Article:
Creature Stew includes fiction by C.C. Adams, Kate Bowen, Shenoa Carroll-Bradd, Michael Clark, Dave Dormer, Marc Ferris, Tom Folske, Ken Goldman, Daniel Hale, Robert Hart, Tessa Hatheway, Calypso Kane, Matthew Smallwood, Paul Stansfield, Chad Stroup, D.S. Ullery, Matthew Weber, and E.S. Wynn.
 
The eighteen included short stories were selected from numerous submissions accepted from the general public in a free, egalitarian process. Published by Papa Bear Press, Creature Stew is currently available in e-book format. Papa Bear Press is an independent publisher and writer's resource based in Bellaire, Texas. As our first commercial venture, Creature Stew reflects our mission to seek out talented new voices, while showcasing quality fiction from today's rising stars in popular literature. The anthology can be purchased from Amazon via the following link:

http://www.amazon.com/Creature-Stew-C-C-Adams-ebook/dp/B00T11GPY4

Tuesday, February 17, 2015

Book of The Month - February 2015 - "Zombie Girl"



Egypt is full of weird stuff. Sphinx's, mummies, Yummy Mummies...

Eve Brenner finds this out the hard way when something bites her during an archaeological dig. Soon after, strange things begin happening. Strange things of the undead kind.

As fans of stories written "from the monster's perspective", we've chosen Eve Brenner: Zombie Girl as our 2015 book of the month! Author Alessia Giacomi's premiere work over on Permuted Press is a fun, easy read that clocks in around 300 pages. It has a fast-paced narrative and is constantly juggling viewpoints between characters as you dig through the chapters. Great stuff from an up-and-coming writer. Check it out now so when she's famous you can tell people you heard about her here first.

This is the first in a Zombie Girl series to be released. In that way, it's just like Harry Potter or Twilight, except nothing like those other things. Oh, except that you can buy it for your Kindle just like you can Harry Potter and Twilight.

Check out the book and let us know your thoughts!

Monday, February 16, 2015

Creepy Horror Movie Box Art - 'Monster Dog'



You can already tell that I'm old because I used the word "Box" in the title of this post, rather than "digital header image on popular movie streaming service".

While going through some old stuff yesterday I stumbled upon a VHS copy of Critters. Regardless of the thumbs of Gene Siskel and Roger Ebert being "up" about it, this image scared the living CRAP out of me as a kid.


Memories being what they are, I started to reminisce about the long forgotten VHS tape covers that used to scare me while my parents let me run around in my local video store, less attended than I probably should have been.

The above box art for Monster Dog was pretty high on the list of irreparably scarring my childhood.

What's scarier than Alice Coopers gaunt mug and sunken eyes? WEREWOLF Alice Cooper! The tale of Vince Raven and his unfortunate rock band totally creeped me out. I was afraid to pick it up and see what horrors lurked on the back panel images. This fear of skinless devil dogs was only further reinforced by Resident Evil later in my life.

Monday, February 9, 2015

Writing Horror Part 4: Keep It Simple



(In part 4 of Jeff's "Writing Horror" series, he explores the importance of setting simple and concise goals for yourself. He also imparts why outlining is useful even though you may not like it.

To catch up on previous installments, click these blatant links

PART 1  |  PART 2  |  PART 3

Click the jump to read more and check out more excellent generic clipart.)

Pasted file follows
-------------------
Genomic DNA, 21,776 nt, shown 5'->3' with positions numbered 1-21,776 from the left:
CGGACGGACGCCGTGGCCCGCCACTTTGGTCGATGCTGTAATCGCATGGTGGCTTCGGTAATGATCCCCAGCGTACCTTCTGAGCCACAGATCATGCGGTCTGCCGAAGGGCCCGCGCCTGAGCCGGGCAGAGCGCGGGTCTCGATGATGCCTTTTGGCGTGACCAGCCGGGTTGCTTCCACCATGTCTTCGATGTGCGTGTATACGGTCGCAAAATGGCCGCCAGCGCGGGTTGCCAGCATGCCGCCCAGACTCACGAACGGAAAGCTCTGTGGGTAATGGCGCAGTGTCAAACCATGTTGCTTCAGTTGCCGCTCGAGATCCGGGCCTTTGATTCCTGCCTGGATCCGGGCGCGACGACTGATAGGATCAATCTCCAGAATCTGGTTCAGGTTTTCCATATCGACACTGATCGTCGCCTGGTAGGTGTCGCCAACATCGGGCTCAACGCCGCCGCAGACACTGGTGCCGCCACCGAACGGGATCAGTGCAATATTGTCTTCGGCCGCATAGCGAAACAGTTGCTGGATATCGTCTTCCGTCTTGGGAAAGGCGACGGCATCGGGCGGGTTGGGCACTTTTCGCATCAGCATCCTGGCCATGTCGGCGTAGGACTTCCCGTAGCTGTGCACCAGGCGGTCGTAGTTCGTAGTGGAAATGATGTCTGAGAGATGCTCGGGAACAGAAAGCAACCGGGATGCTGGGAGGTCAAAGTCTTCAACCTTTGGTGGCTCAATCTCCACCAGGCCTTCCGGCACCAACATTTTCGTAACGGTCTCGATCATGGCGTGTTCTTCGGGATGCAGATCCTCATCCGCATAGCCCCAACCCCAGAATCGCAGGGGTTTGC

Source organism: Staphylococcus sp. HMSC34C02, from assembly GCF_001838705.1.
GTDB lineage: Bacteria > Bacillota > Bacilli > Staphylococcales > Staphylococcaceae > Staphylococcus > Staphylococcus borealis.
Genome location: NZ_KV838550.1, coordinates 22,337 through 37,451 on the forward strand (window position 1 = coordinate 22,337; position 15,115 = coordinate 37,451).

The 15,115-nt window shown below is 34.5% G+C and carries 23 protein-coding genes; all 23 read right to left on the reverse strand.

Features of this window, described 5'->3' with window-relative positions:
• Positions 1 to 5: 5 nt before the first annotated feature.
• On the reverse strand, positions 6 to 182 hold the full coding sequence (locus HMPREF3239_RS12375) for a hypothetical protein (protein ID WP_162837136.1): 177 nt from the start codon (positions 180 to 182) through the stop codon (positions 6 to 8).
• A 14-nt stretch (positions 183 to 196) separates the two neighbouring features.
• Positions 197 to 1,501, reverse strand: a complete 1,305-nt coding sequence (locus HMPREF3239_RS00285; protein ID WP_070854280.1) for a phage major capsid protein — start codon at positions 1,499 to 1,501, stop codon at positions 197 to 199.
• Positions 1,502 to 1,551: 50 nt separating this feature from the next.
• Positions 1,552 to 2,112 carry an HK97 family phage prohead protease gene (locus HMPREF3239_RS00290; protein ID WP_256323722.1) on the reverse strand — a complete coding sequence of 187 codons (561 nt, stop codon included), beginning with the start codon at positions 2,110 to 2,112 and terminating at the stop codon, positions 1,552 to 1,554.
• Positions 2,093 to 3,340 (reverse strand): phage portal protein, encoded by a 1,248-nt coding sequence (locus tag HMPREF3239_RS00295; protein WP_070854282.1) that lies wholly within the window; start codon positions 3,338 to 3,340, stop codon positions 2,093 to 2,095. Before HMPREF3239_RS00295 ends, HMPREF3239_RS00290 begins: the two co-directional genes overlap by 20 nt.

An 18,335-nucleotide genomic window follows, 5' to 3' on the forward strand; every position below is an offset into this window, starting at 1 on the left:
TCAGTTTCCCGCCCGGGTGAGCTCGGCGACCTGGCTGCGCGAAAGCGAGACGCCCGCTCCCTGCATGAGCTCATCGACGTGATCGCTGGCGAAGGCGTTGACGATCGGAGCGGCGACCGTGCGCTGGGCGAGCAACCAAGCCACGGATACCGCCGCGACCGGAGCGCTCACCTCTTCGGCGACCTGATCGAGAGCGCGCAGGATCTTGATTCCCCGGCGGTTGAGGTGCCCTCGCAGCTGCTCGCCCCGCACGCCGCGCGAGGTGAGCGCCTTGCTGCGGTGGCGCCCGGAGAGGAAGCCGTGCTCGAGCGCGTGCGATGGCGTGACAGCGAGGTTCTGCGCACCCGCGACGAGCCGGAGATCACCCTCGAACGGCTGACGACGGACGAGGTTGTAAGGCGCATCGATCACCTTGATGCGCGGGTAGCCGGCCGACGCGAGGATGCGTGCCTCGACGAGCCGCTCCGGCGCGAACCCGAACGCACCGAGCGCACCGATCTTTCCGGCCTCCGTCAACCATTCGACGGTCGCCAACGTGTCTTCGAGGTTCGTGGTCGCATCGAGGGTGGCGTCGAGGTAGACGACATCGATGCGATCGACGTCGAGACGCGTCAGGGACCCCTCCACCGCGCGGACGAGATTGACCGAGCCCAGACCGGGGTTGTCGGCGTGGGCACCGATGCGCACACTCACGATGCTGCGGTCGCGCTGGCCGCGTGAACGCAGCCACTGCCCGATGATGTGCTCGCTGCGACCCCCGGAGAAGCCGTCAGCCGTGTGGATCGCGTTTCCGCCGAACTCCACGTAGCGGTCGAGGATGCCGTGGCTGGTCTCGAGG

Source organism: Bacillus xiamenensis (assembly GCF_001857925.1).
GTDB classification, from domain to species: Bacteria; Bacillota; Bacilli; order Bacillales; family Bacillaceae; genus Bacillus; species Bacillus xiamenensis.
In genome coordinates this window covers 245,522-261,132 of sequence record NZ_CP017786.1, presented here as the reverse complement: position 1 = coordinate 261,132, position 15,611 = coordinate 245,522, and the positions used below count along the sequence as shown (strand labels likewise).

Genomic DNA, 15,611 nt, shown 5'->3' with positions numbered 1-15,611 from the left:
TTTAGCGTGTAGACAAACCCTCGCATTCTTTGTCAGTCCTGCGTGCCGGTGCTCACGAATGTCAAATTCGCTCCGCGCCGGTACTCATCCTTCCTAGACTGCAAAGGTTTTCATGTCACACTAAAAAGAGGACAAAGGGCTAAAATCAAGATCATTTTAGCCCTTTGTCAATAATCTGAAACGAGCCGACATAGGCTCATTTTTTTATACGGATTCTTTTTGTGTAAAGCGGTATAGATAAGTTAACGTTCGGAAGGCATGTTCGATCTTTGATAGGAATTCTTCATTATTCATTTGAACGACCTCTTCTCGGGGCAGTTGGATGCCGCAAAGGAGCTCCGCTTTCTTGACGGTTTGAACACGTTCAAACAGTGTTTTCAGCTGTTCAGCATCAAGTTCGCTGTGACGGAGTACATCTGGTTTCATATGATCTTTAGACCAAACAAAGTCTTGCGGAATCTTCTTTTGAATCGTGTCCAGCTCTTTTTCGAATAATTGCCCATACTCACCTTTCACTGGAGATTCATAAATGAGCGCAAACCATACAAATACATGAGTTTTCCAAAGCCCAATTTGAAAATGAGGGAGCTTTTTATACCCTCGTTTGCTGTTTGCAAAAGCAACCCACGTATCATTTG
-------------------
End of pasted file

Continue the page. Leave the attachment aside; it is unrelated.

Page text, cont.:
Monday, February 2, 2015

Calabrese - 'Lust for Sacrilege' (Music Review)


Chances are if you're a fan of horror music, there are a few cornerstone bands you're well aware of. The Misfits, Type-O Negative, The Horrorpops, Gravediggaz (did I just shoehorn in a Gravediggaz reference? You bet!)

Perhaps you may not have heard of the brothers Calabrese though. Hailing from the unmerciful sandy wastes of Phoenix Arizona, these guys have spent the last decade producing the kind of quality horror-infused punk rock you wish The Misfits still made since they became a bizarre tribute band to themselves / 50's pop cover outfit.

Calabrese's latest release Lust for Sacrilege is a bit of a departure for the band. I dislike terms like "evolution" or "mature" because that discredits an artists prior catalog to an extent. So can we use the term "musically diverse"? Let's do that. Lust for Sacrilege is easily Calabrese's most musically diverse album to date.

The initial video release for the track "Flesh and Blood" gave a good indication that this album would be darker, moodier, and draw from a wider variety of inspirations. Diversifying from their earlier sound that was deeply rooted in punk rock, we see the trio dabbling into territory previously blazed by the likes of Type-O and The Cult. It's a surprisingly easy transition, with smooth vocals, and aggressive-but-catchy guitar riffs that provide some more ambient and gothic overtones.

There is still plenty of punk elements to be found on Lust for Sacrilege. The high energy drumming and periodic gang vocals are still present, but they are meshed with some more straight ahead alternative rock elements and droning tunes that provide a great variation across eleven songs.

I really enjoyed Lust for Sacrilege. It's dynamic enough to give a complete listen through, and doesn't wear out its welcome. Long time fans will most likely enjoy the further depth and heaviness built upon 2013's Born With a Scorpion's Touch, and it's a gritty but highly musical jumping off point for anyone who is new to the band. If it turns out you love this disc, then you can start heading into their back catalog to experience some of their more punk-oriented roots.

Definitely worth a listen for anyone who digs horror/gothic rock.






Wednesday, January 28, 2015

The Horror of Us (Guest Post)